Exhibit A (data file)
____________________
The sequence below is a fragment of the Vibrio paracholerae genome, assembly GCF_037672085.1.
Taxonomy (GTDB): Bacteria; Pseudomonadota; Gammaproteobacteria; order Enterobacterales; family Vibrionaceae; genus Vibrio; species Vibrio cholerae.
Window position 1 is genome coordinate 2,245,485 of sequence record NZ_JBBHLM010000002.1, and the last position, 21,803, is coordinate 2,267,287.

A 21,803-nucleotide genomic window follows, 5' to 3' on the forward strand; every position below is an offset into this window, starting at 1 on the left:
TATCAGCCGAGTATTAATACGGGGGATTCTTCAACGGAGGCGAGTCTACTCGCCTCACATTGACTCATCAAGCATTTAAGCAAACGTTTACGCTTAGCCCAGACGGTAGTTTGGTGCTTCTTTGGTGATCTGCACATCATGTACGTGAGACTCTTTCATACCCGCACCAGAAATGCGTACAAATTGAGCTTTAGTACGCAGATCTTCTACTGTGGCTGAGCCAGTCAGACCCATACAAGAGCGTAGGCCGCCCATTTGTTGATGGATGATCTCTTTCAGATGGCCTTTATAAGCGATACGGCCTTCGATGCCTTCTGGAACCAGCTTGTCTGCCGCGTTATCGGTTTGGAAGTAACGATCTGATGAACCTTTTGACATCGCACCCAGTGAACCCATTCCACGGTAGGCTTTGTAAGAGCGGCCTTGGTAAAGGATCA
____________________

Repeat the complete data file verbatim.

The sequence below is a fragment of the Vibrio paracholerae genome, assembly GCF_037672085.1.
Taxonomy (GTDB): Bacteria; Pseudomonadota; Gammaproteobacteria; order Enterobacterales; family Vibrionaceae; genus Vibrio; species Vibrio cholerae.
Window position 1 is genome coordinate 2,245,485 of sequence record NZ_JBBHLM010000002.1, and the last position, 21,803, is coordinate 2,267,287.

A 21,803-nucleotide genomic window follows, 5' to 3' on the forward strand; every position below is an offset into this window, starting at 1 on the left:
TATCAGCCGAGTATTAATACGGGGGATTCTTCAACGGAGGCGAGTCTACTCGCCTCACATTGACTCATCAAGCATTTAAGCAAACGTTTACGCTTAGCCCAGACGGTAGTTTGGTGCTTCTTTGGTGATCTGCACATCATGTACGTGAGACTCTTTCATACCCGCACCAGAAATGCGTACAAATTGAGCTTTAGTACGCAGATCTTCTACTGTGGCTGAGCCAGTCAGACCCATACAAGAGCGTAGGCCGCCCATTTGTTGATGGATGATCTCTTTCAGATGGCCTTTATAAGCGATACGGCCTTCGATGCCTTCTGGAACCAGCTTGTCTGCCGCGTTATCGGTTTGGAAGTAACGATCTGATGAACCTTTTGACATCGCACCCAGTGAACCCATTCCACGGTAGGCTTTGTAAGAGCGGCCTTGGTAAAGGATCA